Here is a extract you might find interesting from the economist Maynard-Keynes book "The Economic Consequence of Peace" it was written following the Paris Peace Conference.. Maynard-Keynes went on in 1919 to predict that war would come in 20 years (not a bad guess considering what happened in 1939)


"Lenin is said to have declared that the best way to destroy the Capitalist System was to debauch the currency.

By a continuing process of inflation, governments can confiscate, secretly and unobserved, an important part of the wealth of their citizens. By this method they not only confiscate, but they confiscate arbitrarily; and, while the process impoverishes many, it actually enriches some.

The sight of this arbitrary rearrangement of riches strikes not only at security, but at confidence in the equity of the existing distribution of wealth. Those to whom the system brings windfalls, beyond their deserts and even beyond their expectations or desires, become "profiteers,", who are the object of the hatred of the bourgeoisie, whom the inflationism has impoverished, not less than of the proletariat.

As the inflation proceeds and the real value of the currency fluctuates wildly from month to month, all permanent relations between debtors and creditors, which form the ultimate foundation of capitalism, become so utterly disordered as to be almost meaningless; and the process of wealth-getting degenerates into a gamble and a lottery.

Lenin was certainly right. There is no subtler, no surer means of overturning the existing basis of society than to debauch the currency. The process engages all the hidden forces of economic law on the side of destruction, and does it in a manner which not one man in a million is able to diagnose"

Source book:
www.gutenberg.org...


The last line "There is no subtler, no surer means of overturning the existing basis of society than to debauch the currency" really sums up where we are now.. and I feel the same warning of war applies if we carry on down this path.

edit on 26/5/11 by thoughtsfull because: (no reason given)



posted on May, 26 2011 @ 10:26 AM
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Not only were Americans different then but the politicians were as well. The reason for that is simple, it was because the people were different. Our Congressman come from the same playgrounds, schools, and neighborhoods we come from so they learn their morals, philosophy, and ideas the same as we learn them. We have lost ours so they have obviously lost theirs. For some reason we expect them to be morally superior to the rest of us but they are not. In order for us to change Washington we must change America.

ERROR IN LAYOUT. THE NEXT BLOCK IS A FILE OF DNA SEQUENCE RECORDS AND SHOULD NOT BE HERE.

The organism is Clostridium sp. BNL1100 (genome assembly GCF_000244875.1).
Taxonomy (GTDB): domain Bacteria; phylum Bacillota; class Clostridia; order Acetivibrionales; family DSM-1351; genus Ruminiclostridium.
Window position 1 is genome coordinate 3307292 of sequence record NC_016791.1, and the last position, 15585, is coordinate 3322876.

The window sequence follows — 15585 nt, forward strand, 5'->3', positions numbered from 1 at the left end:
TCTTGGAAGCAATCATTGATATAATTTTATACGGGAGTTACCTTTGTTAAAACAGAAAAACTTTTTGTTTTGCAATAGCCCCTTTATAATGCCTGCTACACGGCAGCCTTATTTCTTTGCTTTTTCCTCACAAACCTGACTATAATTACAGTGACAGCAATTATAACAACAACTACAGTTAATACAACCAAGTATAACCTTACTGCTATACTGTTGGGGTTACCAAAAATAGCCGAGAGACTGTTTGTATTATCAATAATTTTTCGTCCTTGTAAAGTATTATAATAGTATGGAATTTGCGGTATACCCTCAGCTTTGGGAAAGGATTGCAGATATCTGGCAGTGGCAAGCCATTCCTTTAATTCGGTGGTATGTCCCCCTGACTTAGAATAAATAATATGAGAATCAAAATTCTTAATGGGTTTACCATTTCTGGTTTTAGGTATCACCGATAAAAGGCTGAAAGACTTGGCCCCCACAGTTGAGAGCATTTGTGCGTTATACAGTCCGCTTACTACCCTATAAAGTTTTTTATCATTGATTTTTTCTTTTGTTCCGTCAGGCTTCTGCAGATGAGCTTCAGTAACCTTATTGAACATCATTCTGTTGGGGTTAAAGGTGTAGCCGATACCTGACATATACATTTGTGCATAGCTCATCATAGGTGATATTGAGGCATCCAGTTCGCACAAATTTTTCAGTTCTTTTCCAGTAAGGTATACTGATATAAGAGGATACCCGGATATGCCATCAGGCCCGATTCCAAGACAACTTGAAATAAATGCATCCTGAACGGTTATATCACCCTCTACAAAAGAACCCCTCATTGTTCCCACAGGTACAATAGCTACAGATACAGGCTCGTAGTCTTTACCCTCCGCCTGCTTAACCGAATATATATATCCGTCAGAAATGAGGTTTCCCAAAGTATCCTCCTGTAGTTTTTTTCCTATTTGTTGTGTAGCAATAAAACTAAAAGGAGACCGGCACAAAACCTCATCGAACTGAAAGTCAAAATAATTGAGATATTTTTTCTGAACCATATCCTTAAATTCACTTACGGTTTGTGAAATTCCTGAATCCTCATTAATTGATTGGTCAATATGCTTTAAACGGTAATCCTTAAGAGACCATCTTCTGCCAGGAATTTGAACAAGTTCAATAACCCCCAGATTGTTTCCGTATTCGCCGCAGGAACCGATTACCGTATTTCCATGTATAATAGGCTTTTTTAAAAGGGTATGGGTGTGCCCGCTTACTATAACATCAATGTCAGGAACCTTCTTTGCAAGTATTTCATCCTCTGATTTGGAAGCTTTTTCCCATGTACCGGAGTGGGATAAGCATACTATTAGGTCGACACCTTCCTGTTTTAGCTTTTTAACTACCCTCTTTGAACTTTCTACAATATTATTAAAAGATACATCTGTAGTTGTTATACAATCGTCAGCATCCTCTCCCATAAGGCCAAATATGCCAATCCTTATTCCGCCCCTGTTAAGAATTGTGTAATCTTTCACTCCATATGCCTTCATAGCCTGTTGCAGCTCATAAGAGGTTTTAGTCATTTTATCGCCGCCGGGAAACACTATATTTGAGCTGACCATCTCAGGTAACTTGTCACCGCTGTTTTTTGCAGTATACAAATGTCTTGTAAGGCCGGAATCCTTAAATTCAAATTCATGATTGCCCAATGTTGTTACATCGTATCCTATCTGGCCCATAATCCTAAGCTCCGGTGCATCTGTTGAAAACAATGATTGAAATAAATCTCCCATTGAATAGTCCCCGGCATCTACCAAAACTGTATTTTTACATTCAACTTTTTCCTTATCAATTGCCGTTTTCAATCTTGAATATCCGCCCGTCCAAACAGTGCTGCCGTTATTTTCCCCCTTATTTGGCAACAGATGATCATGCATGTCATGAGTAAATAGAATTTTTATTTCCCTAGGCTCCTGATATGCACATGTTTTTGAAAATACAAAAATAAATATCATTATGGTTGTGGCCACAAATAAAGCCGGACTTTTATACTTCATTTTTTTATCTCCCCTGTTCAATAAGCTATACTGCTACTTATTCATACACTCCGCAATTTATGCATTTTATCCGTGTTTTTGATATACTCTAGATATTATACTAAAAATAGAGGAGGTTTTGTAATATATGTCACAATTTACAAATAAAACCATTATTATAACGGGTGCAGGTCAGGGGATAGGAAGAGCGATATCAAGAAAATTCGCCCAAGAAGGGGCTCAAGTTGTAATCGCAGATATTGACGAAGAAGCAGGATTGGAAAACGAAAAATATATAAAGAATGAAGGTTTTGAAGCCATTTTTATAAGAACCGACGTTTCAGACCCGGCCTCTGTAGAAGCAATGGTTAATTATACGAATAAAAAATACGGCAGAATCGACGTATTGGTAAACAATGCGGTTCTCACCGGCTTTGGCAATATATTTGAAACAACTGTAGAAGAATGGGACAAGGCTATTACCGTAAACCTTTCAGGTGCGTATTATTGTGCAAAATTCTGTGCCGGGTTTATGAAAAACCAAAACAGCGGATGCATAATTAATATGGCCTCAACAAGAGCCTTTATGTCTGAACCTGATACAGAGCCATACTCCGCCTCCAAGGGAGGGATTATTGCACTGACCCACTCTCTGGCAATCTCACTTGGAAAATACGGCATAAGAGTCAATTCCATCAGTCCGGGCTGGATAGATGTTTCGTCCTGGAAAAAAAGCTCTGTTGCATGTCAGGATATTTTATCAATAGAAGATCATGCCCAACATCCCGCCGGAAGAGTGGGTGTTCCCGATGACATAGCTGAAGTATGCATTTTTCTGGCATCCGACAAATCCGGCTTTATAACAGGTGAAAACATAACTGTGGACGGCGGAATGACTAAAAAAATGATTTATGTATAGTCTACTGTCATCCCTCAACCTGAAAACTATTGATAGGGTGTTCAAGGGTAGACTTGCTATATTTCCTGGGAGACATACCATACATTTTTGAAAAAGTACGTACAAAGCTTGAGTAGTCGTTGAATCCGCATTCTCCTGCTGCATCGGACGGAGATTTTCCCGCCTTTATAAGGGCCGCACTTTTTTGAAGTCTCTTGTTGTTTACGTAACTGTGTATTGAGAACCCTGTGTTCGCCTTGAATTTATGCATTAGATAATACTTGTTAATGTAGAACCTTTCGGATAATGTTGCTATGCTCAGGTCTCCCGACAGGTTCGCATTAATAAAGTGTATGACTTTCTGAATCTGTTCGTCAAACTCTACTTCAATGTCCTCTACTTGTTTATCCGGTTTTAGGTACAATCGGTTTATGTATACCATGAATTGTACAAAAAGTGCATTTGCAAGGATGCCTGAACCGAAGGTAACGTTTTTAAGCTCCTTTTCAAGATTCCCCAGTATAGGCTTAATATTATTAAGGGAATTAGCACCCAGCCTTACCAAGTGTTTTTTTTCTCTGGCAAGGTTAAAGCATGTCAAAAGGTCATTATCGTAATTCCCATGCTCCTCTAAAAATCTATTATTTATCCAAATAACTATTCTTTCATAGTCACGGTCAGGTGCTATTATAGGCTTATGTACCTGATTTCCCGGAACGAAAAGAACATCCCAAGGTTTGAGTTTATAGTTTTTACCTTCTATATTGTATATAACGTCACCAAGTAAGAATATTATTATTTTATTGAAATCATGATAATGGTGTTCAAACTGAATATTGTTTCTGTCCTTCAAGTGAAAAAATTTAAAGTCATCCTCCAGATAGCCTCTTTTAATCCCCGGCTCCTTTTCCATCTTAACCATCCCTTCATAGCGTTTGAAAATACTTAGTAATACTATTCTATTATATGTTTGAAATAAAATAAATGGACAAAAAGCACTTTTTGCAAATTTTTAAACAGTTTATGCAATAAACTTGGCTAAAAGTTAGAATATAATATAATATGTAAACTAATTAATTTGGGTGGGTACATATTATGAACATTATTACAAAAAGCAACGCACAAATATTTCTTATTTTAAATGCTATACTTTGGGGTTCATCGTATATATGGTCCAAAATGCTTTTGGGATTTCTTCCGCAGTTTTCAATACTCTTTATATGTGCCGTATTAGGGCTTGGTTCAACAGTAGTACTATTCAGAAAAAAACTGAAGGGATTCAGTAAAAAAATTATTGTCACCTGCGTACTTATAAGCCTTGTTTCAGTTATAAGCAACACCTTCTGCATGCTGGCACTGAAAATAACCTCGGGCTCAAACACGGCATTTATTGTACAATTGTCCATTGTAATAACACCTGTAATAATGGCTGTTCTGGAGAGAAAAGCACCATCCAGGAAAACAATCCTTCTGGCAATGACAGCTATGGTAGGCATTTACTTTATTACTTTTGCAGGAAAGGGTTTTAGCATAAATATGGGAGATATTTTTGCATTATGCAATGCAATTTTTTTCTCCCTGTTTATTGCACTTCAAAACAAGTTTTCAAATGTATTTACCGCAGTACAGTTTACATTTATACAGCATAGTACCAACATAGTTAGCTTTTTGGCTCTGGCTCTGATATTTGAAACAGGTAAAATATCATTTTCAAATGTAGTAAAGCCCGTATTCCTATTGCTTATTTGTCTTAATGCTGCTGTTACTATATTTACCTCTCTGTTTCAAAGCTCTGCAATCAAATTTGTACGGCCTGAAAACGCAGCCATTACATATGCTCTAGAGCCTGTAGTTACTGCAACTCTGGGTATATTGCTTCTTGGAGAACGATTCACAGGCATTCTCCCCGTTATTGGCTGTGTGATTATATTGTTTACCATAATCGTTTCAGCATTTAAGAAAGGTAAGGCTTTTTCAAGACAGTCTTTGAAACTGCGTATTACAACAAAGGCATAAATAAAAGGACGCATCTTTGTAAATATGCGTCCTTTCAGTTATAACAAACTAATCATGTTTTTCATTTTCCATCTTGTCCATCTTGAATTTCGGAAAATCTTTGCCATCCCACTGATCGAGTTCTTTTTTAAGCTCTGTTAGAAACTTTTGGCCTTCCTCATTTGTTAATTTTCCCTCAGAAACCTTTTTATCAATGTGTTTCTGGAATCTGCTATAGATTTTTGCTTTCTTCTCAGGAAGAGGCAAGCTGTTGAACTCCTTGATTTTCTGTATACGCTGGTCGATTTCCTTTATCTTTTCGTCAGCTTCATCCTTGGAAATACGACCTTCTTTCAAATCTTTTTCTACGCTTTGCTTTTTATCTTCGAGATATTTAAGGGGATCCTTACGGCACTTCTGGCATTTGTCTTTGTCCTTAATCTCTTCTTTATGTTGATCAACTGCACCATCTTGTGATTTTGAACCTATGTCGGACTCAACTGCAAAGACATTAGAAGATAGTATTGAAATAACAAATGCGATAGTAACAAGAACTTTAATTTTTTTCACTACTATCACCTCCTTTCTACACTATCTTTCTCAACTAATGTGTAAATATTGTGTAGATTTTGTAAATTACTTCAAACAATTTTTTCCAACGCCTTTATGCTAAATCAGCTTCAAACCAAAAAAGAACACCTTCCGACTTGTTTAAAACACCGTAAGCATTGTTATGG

Until the 1950s Americans had very little trust in anything Washington did or said. That began to change though in the 1930s when Americans were being fed the ideology of fear created by Roosevelt and his liberals. It was basic; vote for us or starve. People are motivated by hunger and in 1932 they were hungry. Hoover was unwilling to break from his moral highground of voluntary action but Roosevelt, like his cousin before him, had no problem using the executive as a bully pulpit from which he can boss people around.

For 50 years he gave his public salary to charity

Americans were looking for that strength and Hoover did not offer it. He was not going to run around on a campaign trail telling Americans that everything wrong has to do with the rich and big business, he wasn't going to tell them that he will roll up his sleeve and knock heads just because he can, so the American people went to the man who told them what they wanted to hear. He promised them housing, bread, and relief from their misery so they took it.



The anxiety of Washington involving itself in their lives was mitigated by the hunger they felt in their stomachs. 1936 came around and Republican Presidential candidate Alf Landon made a speech telling the American people that no more will they have to surrender their vote for bread.



Simple fact of the matter is that Americans had always either despised Washington, did not trust it, or we extremely skeptical of it. The members of Congress knew that. But when they learned winning votes was as simple as promising bread it did not matter how else they voted so long as they kept the handouts coming.

Under the Presidency of William Howard Taft the conspirators behind the Federal Reserve made their first attempt at establishing a Central Bank, Taft however told them no. He denied them a central bank. They knew he would not budge so their next attempt was at buying out Wilson in 1912. Lucky for them Roosevelt entered the race and drew the votes away from Taft handing the election over to Wilson who won.

Wilson, a member of the same political party that was affiliated with numerous political machines across the country, most notably Tammany Hall. What more could we have expected?